Sunday, September 30, 2012

A Change Of Heart

Listen! The wind is rising and the air is wild with leaves. We have had our summer evenings, now for October eves!
-humbert wolfe

I'm not sure how or why it happened, but somewhere, somehow,  I lost the connection to my garden this summer.  It wasn't just the physical connection, more so the emotional connection. Nature threw some tough curves with the drought and the heat, so I could blame it on unforseen and  uncontrollable forces at work against me, but that seems like a bit of a cop out. I just couldn't care any more.  

The gardening year went by, and I mostly cowered in the house on those 100 plus days. I often gazed out the windows, hoping to fell an urge to go outside and DO something.  I tried  at first to  keep up with watering by hand, but soon gave that up.  I felt guilty at first, then overwhelmed , and  finally just resigned to the situation.
But Autumn brings with it another chance, a newly formed hope fueled by the refreshing cooler temperatures and welcome soaking rains.  The color green returned, and a walkabout on a cool September morning revealed some astonishing discoveries, some good, some not so much.

BEFORE PICTURE  - The front of the perennial bed has been invaded and mostly taken over by a crop of invasive sea oats that has infiltrated the roses and peonies. The situation struck me as hopeless at first as I considered the prospect of digging all the peonies up, removing the grass and then replanting the peonies. And all this has to be accomplished in one short week as peonies can only be transplanted in the fall.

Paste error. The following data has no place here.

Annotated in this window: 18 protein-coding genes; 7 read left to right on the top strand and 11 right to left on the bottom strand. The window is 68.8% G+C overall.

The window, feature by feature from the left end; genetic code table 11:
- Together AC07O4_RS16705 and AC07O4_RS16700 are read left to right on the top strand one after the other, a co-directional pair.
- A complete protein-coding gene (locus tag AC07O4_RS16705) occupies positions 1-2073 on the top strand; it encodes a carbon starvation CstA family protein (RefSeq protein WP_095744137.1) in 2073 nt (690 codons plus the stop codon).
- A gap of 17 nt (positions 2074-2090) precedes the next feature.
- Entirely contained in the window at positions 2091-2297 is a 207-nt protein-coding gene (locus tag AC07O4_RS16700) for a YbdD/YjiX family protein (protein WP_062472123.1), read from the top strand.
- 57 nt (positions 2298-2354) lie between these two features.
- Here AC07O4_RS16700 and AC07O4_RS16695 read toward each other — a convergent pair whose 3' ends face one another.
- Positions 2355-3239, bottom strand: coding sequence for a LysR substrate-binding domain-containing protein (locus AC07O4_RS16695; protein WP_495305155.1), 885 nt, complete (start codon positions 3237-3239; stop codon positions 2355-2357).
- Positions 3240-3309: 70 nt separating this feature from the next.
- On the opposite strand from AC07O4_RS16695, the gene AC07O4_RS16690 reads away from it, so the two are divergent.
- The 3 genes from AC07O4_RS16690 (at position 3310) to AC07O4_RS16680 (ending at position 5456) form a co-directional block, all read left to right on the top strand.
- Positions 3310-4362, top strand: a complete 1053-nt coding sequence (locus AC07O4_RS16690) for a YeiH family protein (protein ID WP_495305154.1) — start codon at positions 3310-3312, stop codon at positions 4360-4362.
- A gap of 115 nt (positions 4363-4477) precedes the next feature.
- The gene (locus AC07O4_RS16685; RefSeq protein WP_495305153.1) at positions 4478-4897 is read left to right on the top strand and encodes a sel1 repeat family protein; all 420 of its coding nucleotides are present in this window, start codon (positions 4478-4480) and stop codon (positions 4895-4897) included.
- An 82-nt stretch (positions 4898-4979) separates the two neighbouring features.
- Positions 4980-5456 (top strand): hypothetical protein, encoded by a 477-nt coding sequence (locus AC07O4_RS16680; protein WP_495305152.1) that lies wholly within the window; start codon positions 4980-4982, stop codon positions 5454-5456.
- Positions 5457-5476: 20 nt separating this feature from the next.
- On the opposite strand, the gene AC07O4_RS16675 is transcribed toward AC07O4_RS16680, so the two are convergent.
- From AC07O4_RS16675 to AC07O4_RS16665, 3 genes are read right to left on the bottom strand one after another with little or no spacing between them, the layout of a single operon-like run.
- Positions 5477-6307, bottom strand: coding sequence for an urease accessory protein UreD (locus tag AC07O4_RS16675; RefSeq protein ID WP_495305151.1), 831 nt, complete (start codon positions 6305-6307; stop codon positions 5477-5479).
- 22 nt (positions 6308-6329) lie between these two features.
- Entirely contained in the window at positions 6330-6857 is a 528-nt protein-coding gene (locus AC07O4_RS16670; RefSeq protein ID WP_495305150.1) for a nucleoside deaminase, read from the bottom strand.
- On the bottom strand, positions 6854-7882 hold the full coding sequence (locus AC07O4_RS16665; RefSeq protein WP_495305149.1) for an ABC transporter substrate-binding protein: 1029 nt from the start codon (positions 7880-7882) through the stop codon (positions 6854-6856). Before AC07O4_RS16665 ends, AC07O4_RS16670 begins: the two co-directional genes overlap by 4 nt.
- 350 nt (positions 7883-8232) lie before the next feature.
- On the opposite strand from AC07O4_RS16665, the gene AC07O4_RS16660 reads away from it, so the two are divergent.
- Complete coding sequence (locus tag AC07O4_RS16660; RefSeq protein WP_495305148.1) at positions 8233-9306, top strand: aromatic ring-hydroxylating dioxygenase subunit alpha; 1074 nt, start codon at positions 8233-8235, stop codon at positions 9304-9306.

AFTER PICTURE - Then I began the job of cutting everything down so I could see the situation more clearly, and decided I might just be able to leave the peonies and rid the soil of the invading grass all around them, its worth a try after all. Things are looking up  . . . .

Filled with a new energy, I began to see even more positive places, and in the short space of one day I actually began to feel the old enthusiasm return. The basil, marjoram and parsley in the little garden were still thriving.

 The Nasturtiums never looked happier

 The Anemones were luxurious

 The Hydrangea were handsome in all their fall finery

The Asters were rosy and glowing

The Perennial Ageratum were resplendent in blue

Good news and good feelings returned as mysteriously as they had disappeared, and the changing season brought with it a new optimism. It felt good.  One of the best lessons of the garden returned to me,  the promise of another year is always present.